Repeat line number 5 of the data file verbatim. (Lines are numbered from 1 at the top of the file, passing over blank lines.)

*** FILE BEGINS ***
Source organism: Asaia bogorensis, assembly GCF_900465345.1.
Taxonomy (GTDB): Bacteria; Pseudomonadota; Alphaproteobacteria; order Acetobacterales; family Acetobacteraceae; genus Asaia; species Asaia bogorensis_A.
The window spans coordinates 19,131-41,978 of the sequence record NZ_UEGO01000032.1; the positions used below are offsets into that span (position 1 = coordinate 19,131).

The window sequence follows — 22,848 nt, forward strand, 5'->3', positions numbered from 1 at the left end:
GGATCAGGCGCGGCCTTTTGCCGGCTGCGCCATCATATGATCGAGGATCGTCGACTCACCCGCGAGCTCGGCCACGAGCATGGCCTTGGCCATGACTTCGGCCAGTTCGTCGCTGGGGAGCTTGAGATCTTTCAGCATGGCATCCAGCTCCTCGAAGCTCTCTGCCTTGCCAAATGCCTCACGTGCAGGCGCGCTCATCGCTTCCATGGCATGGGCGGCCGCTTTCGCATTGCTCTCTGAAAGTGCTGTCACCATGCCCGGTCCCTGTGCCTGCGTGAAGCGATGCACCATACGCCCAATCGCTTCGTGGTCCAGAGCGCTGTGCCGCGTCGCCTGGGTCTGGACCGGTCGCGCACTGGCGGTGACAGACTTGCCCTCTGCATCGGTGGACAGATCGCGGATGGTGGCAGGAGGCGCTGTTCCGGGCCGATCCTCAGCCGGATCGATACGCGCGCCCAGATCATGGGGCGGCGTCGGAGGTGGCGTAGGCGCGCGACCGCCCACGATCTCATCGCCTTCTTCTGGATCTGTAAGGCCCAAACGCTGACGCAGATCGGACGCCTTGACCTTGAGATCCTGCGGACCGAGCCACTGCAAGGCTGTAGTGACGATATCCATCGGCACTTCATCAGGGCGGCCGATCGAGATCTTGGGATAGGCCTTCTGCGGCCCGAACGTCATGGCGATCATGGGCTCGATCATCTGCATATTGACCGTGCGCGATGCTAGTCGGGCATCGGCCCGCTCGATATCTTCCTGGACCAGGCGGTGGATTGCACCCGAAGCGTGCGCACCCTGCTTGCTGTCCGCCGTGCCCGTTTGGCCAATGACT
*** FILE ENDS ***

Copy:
GGATCAGGCGCGGCCTTTTGCCGGCTGCGCCATCATATGATCGAGGATCGTCGACTCACCCGCGAGCTCGGCCACGAGCATGGCCTTGGCCATGACTTCGGCCAGTTCGTCGCTGGGGAGCTTGAGATCTTTCAGCATGGCATCCAGCTCCTCGAAGCTCTCTGCCTTGCCAAATGCCTCACGTGCAGGCGCGCTCATCGCTTCCATGGCATGGGCGGCCGCTTTCGCATTGCTCTCTGAAAGTGCTGTCACCATGCCCGGTCCCTGTGCCTGCGTGAAGCGATGCACCATACGCCCAATCGCTTCGTGGTCCAGAGCGCTGTGCCGCGTCGCCTGGGTCTGGACCGGTCGCGCACTGGCGGTGACAGACTTGCCCTCTGCATCGGTGGACAGATCGCGGATGGTGGCAGGAGGCGCTGTTCCGGGCCGATCCTCAGCCGGATCGATACGCGCGCCCAGATCATGGGGCGGCGTCGGAGGTGGCGTAGGCGCGCGACCGCCCACGATCTCATCGCCTTCTTCTGGATCTGTAAGGCCCAAACGCTGACGCAGATCGGACGCCTTGACCTTGAGATCCTGCGGACCGAGCCACTGCAAGGCTGTAGTGACGATATCCATCGGCACTTCATCAGGGCGGCCGATCGAGATCTTGGGATAGGCCTTCTGCGGCCCGAACGTCATGGCGATCATGGGCTCGATCATCTGCATATTGACCGTGCGCGATGCTAGTCGGGCATCGGCCCGCTCGATATCTTCCTGGACCAGGCGGTGGATTGCACCCGAAGCGTGCGCACCCTGCTTGCTGTCCGCCGTGCCCGTTTGGCCAATGACT